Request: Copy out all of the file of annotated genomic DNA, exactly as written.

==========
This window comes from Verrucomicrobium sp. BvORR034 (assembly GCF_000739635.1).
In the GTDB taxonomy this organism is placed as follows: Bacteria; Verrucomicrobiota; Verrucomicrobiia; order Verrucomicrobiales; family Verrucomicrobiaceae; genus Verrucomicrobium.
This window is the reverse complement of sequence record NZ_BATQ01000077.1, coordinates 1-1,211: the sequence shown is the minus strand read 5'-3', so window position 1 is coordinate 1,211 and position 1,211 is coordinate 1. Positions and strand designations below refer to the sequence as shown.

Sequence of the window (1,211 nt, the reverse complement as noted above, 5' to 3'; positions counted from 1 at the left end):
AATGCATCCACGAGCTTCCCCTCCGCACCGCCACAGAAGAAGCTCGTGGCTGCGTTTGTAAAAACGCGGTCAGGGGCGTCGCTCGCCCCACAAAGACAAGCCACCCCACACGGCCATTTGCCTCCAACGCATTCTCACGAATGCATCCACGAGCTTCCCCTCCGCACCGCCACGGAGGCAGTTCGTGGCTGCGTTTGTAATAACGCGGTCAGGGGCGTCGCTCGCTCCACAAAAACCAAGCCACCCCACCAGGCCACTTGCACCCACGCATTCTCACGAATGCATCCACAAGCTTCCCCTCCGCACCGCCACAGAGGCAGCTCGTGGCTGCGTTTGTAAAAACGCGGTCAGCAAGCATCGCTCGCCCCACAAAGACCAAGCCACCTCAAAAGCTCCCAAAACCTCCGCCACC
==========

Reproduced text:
This window comes from Verrucomicrobium sp. BvORR034 (assembly GCF_000739635.1).
In the GTDB taxonomy this organism is placed as follows: Bacteria; Verrucomicrobiota; Verrucomicrobiia; order Verrucomicrobiales; family Verrucomicrobiaceae; genus Verrucomicrobium.
This window is the reverse complement of sequence record NZ_BATQ01000077.1, coordinates 1-1,211: the sequence shown is the minus strand read 5'-3', so window position 1 is coordinate 1,211 and position 1,211 is coordinate 1. Positions and strand designations below refer to the sequence as shown.

Sequence of the window (1,211 nt, the reverse complement as noted above, 5' to 3'; positions counted from 1 at the left end):
AATGCATCCACGAGCTTCCCCTCCGCACCGCCACAGAAGAAGCTCGTGGCTGCGTTTGTAAAAACGCGGTCAGGGGCGTCGCTCGCCCCACAAAGACAAGCCACCCCACACGGCCATTTGCCTCCAACGCATTCTCACGAATGCATCCACGAGCTTCCCCTCCGCACCGCCACGGAGGCAGTTCGTGGCTGCGTTTGTAATAACGCGGTCAGGGGCGTCGCTCGCTCCACAAAAACCAAGCCACCCCACCAGGCCACTTGCACCCACGCATTCTCACGAATGCATCCACAAGCTTCCCCTCCGCACCGCCACAGAGGCAGCTCGTGGCTGCGTTTGTAAAAACGCGGTCAGCAAGCATCGCTCGCCCCACAAAGACCAAGCCACCTCAAAAGCTCCCAAAACCTCCGCCACC